Vander Pol’s idea and Voorhees’ willing pivot from craft beer to spirits paid off when Gray Skies officially opened their tasting room March 17, 2016. Now the second distillery in Grand Rapids, alongside Long Road Distillers, they’re honored by the opportunity to elevate awareness for spirits in a city with such a strong affinity for craft beverages. Voorhees affirmed, “It’s exciting for us that we get to establish a relationship with the community and create connections with the consumer all by sharing our passion for making a quality product rooted in Michigan.”
As a small-batch distillery, distilling 500 gallons per batch at a time, Gray Skies is special in that they are grain to glass. Vander Pol explains, “We bring in whole grains — mill, mash, ferment, and distill them — all on site. And, by using all local Michigan grains, we can create mash bills that are exclusive to us.” They did just that with a toasted barley that’s never been used anywhere else, supplied by Pilot Malt House, for their first American single-malt whiskey, which will be available this December.
Gray Skies prides themselves on not conforming to the same expectations as their mass-producing, macro peers. Instead of repeating the same static liquor year in and year out, Voorhees said, “We’re doing classic spirits in a modern way. For me, small-batch means versatility.”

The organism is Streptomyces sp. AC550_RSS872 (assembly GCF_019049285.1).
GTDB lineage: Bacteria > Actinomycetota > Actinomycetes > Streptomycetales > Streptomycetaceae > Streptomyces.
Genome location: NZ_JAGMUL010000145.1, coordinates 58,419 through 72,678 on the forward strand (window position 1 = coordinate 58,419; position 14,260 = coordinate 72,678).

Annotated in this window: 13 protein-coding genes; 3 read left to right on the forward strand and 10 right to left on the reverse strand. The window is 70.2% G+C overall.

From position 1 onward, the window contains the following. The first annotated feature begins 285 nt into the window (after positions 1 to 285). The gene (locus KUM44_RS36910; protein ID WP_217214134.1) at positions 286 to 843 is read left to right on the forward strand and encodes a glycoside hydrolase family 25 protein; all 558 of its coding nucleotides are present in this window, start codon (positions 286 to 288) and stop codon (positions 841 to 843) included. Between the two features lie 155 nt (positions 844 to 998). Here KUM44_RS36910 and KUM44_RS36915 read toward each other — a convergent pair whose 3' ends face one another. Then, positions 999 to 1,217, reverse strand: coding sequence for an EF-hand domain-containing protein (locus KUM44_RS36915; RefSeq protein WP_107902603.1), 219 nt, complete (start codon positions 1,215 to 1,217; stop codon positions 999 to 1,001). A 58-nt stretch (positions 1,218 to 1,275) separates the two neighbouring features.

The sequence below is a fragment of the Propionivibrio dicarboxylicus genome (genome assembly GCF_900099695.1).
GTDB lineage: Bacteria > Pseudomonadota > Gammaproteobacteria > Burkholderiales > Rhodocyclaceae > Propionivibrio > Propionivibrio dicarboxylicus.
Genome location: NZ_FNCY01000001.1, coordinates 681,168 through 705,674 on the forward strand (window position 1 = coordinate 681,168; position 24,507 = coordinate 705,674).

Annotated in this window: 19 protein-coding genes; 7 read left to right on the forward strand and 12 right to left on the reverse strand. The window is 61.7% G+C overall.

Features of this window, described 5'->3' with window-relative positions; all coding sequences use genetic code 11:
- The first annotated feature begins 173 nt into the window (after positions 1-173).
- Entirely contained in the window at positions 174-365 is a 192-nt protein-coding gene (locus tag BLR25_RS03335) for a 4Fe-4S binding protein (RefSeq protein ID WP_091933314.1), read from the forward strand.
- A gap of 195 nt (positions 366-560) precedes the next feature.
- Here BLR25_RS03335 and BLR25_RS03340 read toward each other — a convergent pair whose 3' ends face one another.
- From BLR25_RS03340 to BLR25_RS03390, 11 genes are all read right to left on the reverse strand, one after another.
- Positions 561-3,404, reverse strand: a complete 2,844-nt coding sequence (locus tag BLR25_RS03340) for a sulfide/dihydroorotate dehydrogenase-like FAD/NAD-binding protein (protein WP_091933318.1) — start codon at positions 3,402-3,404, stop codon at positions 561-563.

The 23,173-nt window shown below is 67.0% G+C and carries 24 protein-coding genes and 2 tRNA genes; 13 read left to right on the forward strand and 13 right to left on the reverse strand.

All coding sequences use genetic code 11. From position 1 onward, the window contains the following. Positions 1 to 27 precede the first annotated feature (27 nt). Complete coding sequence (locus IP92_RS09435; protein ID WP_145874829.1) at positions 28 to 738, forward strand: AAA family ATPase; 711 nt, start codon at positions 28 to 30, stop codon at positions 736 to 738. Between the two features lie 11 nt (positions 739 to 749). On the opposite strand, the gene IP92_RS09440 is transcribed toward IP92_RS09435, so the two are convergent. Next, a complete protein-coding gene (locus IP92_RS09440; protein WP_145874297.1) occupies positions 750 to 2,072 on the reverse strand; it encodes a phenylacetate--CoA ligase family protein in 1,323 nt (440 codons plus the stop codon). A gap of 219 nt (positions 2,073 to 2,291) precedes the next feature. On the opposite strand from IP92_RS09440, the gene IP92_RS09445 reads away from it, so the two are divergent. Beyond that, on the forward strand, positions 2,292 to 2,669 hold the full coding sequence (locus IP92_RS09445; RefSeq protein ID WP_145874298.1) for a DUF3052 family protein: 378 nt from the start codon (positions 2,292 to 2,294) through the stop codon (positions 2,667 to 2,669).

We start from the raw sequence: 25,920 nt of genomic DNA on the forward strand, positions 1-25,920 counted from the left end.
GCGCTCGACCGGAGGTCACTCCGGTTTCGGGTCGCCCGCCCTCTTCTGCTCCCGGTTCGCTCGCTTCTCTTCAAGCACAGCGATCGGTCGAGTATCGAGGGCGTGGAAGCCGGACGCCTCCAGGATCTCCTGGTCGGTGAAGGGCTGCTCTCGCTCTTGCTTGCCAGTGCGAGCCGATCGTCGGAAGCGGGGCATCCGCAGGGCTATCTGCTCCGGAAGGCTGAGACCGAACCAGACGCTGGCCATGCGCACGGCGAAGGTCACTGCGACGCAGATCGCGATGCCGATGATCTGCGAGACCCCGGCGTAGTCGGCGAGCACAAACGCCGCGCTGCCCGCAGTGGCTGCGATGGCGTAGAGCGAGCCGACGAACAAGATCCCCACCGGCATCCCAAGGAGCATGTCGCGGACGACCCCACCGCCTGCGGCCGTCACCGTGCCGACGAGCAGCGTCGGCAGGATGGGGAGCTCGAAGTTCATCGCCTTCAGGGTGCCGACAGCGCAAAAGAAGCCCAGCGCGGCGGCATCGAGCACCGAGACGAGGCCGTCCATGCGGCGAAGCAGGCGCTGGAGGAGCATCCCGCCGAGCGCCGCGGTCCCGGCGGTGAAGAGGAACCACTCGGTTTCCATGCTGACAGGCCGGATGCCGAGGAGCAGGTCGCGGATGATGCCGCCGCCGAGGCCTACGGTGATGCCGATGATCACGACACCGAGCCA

He’s particularly enthusiastic about taking creative liberties when it makes sense, “We have the freedom to experiment with some really unique things to push the envelop with flavor profiles.” Their Barrel Finished Hopped Gin is a testament to that. The introduction of Citra hops to the botanical profile is an invigorating take on gin that gives a clever nod to Grand Rapids’ craft aficionados who would appreciate its inclusion.
The experience Gray Skies provides in their tasting room is personal. It’s a chance to engage with both owners and bar staff in a meaningful way — one that’s different from ordering a drink in a bar and then becoming anonymous in a crowd. They serve over ten cocktails on a regularly rotating menu that feature either their gin or Utility Vodka. The drinks are impressive, mixed with house-made liqueurs, fresh fruit, or herbs. And, worth the visit alone is their scratch-made Moscow Mule… wait for it… on tap(!).
In addition to their gin and vodka, which are available by the bottle at their tasting room and in limited distribution around West Michigan, Gray Skies is moving to expand their portfolio. This summer, they’re set to release a spiced rum aged in red wine barrels, which will also see distribution. By the end of the year, they’ll add a white rum, apple brandy, and barrel-aged apple brandy aged in Journeyman Distillery rye barrels.
For the true connoisseurs of brown spirits, Gray Skies knows that good things come to those who wait. Taking very seriously the traditional methods for the two spirits they hope to ultimately be recognized for, Gray Skies will release their first straight bourbon and rye whiskies in 2018. Both have already been laid down in new white oak barrels to age for the next two years.
In the meantime, Gray Skies will shine.
Photography: Steph Harding